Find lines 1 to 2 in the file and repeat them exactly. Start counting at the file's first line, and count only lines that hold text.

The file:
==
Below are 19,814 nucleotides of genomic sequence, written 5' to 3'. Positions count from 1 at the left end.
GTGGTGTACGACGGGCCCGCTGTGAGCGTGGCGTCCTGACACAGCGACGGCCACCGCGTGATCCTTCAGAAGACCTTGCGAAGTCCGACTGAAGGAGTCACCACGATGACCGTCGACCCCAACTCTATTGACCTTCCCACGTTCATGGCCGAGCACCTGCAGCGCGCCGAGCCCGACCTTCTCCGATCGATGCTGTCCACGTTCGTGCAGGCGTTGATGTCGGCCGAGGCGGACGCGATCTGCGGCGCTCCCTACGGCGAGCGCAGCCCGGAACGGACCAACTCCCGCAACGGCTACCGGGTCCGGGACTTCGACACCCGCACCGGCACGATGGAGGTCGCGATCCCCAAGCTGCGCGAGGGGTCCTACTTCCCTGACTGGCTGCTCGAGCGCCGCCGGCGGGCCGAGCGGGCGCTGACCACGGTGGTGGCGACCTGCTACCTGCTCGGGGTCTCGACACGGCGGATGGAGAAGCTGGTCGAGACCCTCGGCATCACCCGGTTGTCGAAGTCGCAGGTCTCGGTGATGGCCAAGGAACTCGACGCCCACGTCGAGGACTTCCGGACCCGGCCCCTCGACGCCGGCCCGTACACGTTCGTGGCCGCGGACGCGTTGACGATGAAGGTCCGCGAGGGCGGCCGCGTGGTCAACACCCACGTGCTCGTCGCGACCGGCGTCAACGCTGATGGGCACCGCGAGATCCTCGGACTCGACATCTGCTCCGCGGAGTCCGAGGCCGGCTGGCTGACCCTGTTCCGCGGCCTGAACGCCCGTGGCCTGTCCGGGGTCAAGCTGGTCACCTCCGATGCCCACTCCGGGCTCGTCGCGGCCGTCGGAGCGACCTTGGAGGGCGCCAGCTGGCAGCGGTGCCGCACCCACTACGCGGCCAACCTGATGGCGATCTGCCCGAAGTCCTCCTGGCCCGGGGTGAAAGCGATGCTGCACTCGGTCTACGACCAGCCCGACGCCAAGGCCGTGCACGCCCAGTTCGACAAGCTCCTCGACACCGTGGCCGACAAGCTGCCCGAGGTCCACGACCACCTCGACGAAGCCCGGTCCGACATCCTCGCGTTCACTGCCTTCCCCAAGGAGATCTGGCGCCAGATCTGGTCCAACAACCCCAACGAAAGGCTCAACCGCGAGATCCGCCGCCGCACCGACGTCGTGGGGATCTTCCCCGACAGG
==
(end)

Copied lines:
Below are 19,814 nucleotides of genomic sequence, written 5' to 3'. Positions count from 1 at the left end.
GTGGTGTACGACGGGCCCGCTGTGAGCGTGGCGTCCTGACACAGCGACGGCCACCGCGTGATCCTTCAGAAGACCTTGCGAAGTCCGACTGAAGGAGTCACCACGATGACCGTCGACCCCAACTCTATTGACCTTCCCACGTTCATGGCCGAGCACCTGCAGCGCGCCGAGCCCGACCTTCTCCGATCGATGCTGTCCACGTTCGTGCAGGCGTTGATGTCGGCCGAGGCGGACGCGATCTGCGGCGCTCCCTACGGCGAGCGCAGCCCGGAACGGACCAACTCCCGCAACGGCTACCGGGTCCGGGACTTCGACACCCGCACCGGCACGATGGAGGTCGCGATCCCCAAGCTGCGCGAGGGGTCCTACTTCCCTGACTGGCTGCTCGAGCGCCGCCGGCGGGCCGAGCGGGCGCTGACCACGGTGGTGGCGACCTGCTACCTGCTCGGGGTCTCGACACGGCGGATGGAGAAGCTGGTCGAGACCCTCGGCATCACCCGGTTGTCGAAGTCGCAGGTCTCGGTGATGGCCAAGGAACTCGACGCCCACGTCGAGGACTTCCGGACCCGGCCCCTCGACGCCGGCCCGTACACGTTCGTGGCCGCGGACGCGTTGACGATGAAGGTCCGCGAGGGCGGCCGCGTGGTCAACACCCACGTGCTCGTCGCGACCGGCGTCAACGCTGATGGGCACCGCGAGATCCTCGGACTCGACATCTGCTCCGCGGAGTCCGAGGCCGGCTGGCTGACCCTGTTCCGCGGCCTGAACGCCCGTGGCCTGTCCGGGGTCAAGCTGGTCACCTCCGATGCCCACTCCGGGCTCGTCGCGGCCGTCGGAGCGACCTTGGAGGGCGCCAGCTGGCAGCGGTGCCGCACCCACTACGCGGCCAACCTGATGGCGATCTGCCCGAAGTCCTCCTGGCCCGGGGTGAAAGCGATGCTGCACTCGGTCTACGACCAGCCCGACGCCAAGGCCGTGCACGCCCAGTTCGACAAGCTCCTCGACACCGTGGCCGACAAGCTGCCCGAGGTCCACGACCACCTCGACGAAGCCCGGTCCGACATCCTCGCGTTCACTGCCTTCCCCAAGGAGATCTGGCGCCAGATCTGGTCCAACAACCCCAACGAAAGGCTCAACCGCGAGATCCGCCGCCGCACCGACGTCGTGGGGATCTTCCCCGACAGG